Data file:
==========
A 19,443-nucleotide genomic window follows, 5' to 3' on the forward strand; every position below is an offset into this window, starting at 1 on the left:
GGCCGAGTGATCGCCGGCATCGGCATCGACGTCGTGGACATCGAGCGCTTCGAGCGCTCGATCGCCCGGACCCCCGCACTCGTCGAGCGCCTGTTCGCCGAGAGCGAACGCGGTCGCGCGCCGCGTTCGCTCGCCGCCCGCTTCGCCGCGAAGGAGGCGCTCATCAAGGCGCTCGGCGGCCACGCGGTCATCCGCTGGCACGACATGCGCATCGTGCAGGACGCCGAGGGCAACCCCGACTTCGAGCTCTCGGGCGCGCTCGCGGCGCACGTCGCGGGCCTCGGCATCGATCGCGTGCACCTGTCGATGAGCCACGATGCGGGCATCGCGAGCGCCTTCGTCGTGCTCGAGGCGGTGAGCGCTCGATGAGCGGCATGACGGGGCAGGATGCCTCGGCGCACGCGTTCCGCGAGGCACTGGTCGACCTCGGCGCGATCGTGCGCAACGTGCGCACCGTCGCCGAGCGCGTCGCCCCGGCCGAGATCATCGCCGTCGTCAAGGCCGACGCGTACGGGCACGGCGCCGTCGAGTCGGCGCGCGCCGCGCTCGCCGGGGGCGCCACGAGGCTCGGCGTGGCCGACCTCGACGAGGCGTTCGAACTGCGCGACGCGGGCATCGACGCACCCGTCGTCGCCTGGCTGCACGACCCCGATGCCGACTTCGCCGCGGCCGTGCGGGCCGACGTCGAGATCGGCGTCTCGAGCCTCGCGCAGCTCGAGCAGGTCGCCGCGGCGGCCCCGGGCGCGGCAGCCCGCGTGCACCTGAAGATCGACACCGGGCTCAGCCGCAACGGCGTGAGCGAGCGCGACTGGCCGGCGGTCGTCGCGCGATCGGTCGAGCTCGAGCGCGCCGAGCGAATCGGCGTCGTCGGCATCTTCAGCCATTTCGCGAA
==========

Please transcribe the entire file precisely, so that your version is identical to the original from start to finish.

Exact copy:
A 19,443-nucleotide genomic window follows, 5' to 3' on the forward strand; every position below is an offset into this window, starting at 1 on the left:
GGCCGAGTGATCGCCGGCATCGGCATCGACGTCGTGGACATCGAGCGCTTCGAGCGCTCGATCGCCCGGACCCCCGCACTCGTCGAGCGCCTGTTCGCCGAGAGCGAACGCGGTCGCGCGCCGCGTTCGCTCGCCGCCCGCTTCGCCGCGAAGGAGGCGCTCATCAAGGCGCTCGGCGGCCACGCGGTCATCCGCTGGCACGACATGCGCATCGTGCAGGACGCCGAGGGCAACCCCGACTTCGAGCTCTCGGGCGCGCTCGCGGCGCACGTCGCGGGCCTCGGCATCGATCGCGTGCACCTGTCGATGAGCCACGATGCGGGCATCGCGAGCGCCTTCGTCGTGCTCGAGGCGGTGAGCGCTCGATGAGCGGCATGACGGGGCAGGATGCCTCGGCGCACGCGTTCCGCGAGGCACTGGTCGACCTCGGCGCGATCGTGCGCAACGTGCGCACCGTCGCCGAGCGCGTCGCCCCGGCCGAGATCATCGCCGTCGTCAAGGCCGACGCGTACGGGCACGGCGCCGTCGAGTCGGCGCGCGCCGCGCTCGCCGGGGGCGCCACGAGGCTCGGCGTGGCCGACCTCGACGAGGCGTTCGAACTGCGCGACGCGGGCATCGACGCACCCGTCGTCGCCTGGCTGCACGACCCCGATGCCGACTTCGCCGCGGCCGTGCGGGCCGACGTCGAGATCGGCGTCTCGAGCCTCGCGCAGCTCGAGCAGGTCGCCGCGGCGGCCCCGGGCGCGGCAGCCCGCGTGCACCTGAAGATCGACACCGGGCTCAGCCGCAACGGCGTGAGCGAGCGCGACTGGCCGGCGGTCGTCGCGCGATCGGTCGAGCTCGAGCGCGCCGAGCGAATCGGCGTCGTCGGCATCTTCAGCCATTTCGCGAA